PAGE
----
By Christiane Klinker and Jacob Prothro
Mustang Heroes sparked conversation about women in power at Union Coffee on Dyer Street in Dallas on Thursday night.
The seminar, named “Work in Progress: Women in Power” was put on by Mustang Heroes in coordination with several other organizations served to teach women how to tackle stereotypes and discrimination in the workplace. It was the fourth event of Heroes Week, an annual, week-long event that aims to raise awareness of the issues facing the Dallas area.
“Our biggest focus is connecting SMU students to Dallas as a whole,” Mustang Heroes President Victoria Huber said. “How to not only be aware of the issues, but how to take charge of those issues as well.”
Gender equality in the workforce was the focus for the discussion. Sami Williams and Angela Uno told stories about some of their experiences while working in fields dominated by men. FLOW, a lecture series at Union that focuses on gender equity, and WISE women in science and engineering, both provided statistics and information on what they’re doing to close the inequity gap for women in those fields.
Shreya Patel, a member of WISE, informed people the inequity of pay for women in chemistry.
“STEM is a field that is notorious for being male dominated,” Patel said. “The average woman in chemistry makes $85,000 a year whereas the average man makes $105,000. That’s a difference of almost 30 percent.”
WISE’s goal is to inspire the next generation of women to work in STEM fields.
During the event, Patel and her fellow WISE member also made nitrogen ice cream to give attendees. The treat used cream and then liquid nitrogen was added to freeze the cream while the members stirred.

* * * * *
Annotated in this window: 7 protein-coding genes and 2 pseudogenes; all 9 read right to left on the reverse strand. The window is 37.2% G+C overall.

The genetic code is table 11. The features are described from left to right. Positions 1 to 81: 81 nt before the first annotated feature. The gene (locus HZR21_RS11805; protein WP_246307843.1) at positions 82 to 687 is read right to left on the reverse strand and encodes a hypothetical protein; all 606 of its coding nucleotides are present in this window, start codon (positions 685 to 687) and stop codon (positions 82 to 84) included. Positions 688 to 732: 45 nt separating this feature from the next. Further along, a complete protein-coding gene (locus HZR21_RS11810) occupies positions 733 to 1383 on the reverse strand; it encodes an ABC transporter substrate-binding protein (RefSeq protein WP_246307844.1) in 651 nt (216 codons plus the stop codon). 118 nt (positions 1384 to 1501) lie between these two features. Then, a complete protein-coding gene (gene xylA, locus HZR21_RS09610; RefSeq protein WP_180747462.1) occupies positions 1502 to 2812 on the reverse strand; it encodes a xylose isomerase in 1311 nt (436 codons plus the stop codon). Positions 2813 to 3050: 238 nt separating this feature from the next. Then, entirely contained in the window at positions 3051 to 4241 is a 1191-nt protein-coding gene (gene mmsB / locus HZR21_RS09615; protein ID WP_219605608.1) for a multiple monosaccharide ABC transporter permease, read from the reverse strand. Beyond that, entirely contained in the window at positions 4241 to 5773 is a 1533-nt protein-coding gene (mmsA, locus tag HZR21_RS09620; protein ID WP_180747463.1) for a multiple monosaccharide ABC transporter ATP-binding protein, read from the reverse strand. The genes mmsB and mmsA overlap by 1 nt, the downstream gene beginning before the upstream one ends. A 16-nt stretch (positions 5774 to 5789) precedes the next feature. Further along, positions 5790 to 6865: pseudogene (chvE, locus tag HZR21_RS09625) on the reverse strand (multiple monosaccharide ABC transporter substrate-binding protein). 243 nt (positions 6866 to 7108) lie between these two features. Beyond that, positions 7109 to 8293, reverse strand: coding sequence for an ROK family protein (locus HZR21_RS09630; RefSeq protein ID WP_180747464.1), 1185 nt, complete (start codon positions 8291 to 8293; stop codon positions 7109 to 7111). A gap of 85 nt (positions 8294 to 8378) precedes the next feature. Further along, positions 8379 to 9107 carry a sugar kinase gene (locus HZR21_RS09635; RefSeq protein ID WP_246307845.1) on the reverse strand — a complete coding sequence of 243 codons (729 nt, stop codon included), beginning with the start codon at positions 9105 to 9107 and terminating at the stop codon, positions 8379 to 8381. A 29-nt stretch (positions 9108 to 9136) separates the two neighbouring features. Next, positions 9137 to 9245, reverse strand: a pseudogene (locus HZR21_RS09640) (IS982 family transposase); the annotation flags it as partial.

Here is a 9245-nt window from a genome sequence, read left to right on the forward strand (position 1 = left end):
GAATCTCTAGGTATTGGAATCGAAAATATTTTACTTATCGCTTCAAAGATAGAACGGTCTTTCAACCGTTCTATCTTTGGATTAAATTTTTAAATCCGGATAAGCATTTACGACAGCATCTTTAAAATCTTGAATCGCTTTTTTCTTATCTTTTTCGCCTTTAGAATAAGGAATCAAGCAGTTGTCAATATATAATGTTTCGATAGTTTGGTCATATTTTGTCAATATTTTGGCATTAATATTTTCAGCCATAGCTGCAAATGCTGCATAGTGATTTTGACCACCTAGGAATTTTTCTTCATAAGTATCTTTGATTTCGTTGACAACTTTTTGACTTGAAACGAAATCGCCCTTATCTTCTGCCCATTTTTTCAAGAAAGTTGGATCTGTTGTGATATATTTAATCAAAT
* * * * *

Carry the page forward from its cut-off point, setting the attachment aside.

Another group in attendance, Ignite, has a similar goal but for women in politics. Mustang Heroes decided to pick gender equality because they hoped to bring awareness to the issue through discussion.
Sami Williams, an SMU alumni talked about her experience working as an engineer. Engineering is a field that is dominated by men and Williams expressed that she sometimes feels uncomfortable and unqualified at times.
“I was definitely a very outgoing confident person while at SMU,” Williams said. “I definitely spoke my mind and was comfortable with myself.”
Williams said that everything changed when she started her job at Texas Instruments.
“I think I was kind of quieting myself and not being loud and speaking my mind because I wasn’t comfortable because of what people thought of me,” Williams said.
Typically, women make up only about 25 percent of people employed in STEM jobs. Williams said that because of this she found herself falling into the stereotype that girls shouldn’t be in engineering.
Angela Uno, a teacher and water polo referee also has experience in an industry where women are not wanted or needed. Uno said throughout her eight years of refereeing she has experienced how tough it is to be a woman in a male dominated field.
This past summer Uno was asked to ref at the Junior Olympics. When she got off the plane and met up with the other referees, she was met with a question by a male ref. He asked, “Are you excited to be refereeing in your first year?”
Even though she has been doing this job for eight years he assumed, based on her appearance, she was new.
She was watching a 16 and under girl’s water polo game on her break. Uno commented to her partner that the game was getting a little rough to which he responded, “Oh, I bet you like it rough.”
Uno called her leaders to tell them about the sexual harassment incident and was met with an unsupportive response.
“They gave me the advice to dress differently when I go out on deck,” Uno said. “Don’t go out for drinks with your partners and worry about how you word your questions or talk to your partners.”
Micha Johnson, an advisor for Mustang Heroes, said his biggest takeaway was understanding as a man where his privilege is and how he can be a resource for women.
“You have to realize that you can do something and where that starts is the conversations you have to have,” Johnson said.
*Disclaimer: Christiane Klinker is a contributor for The Daily Campus*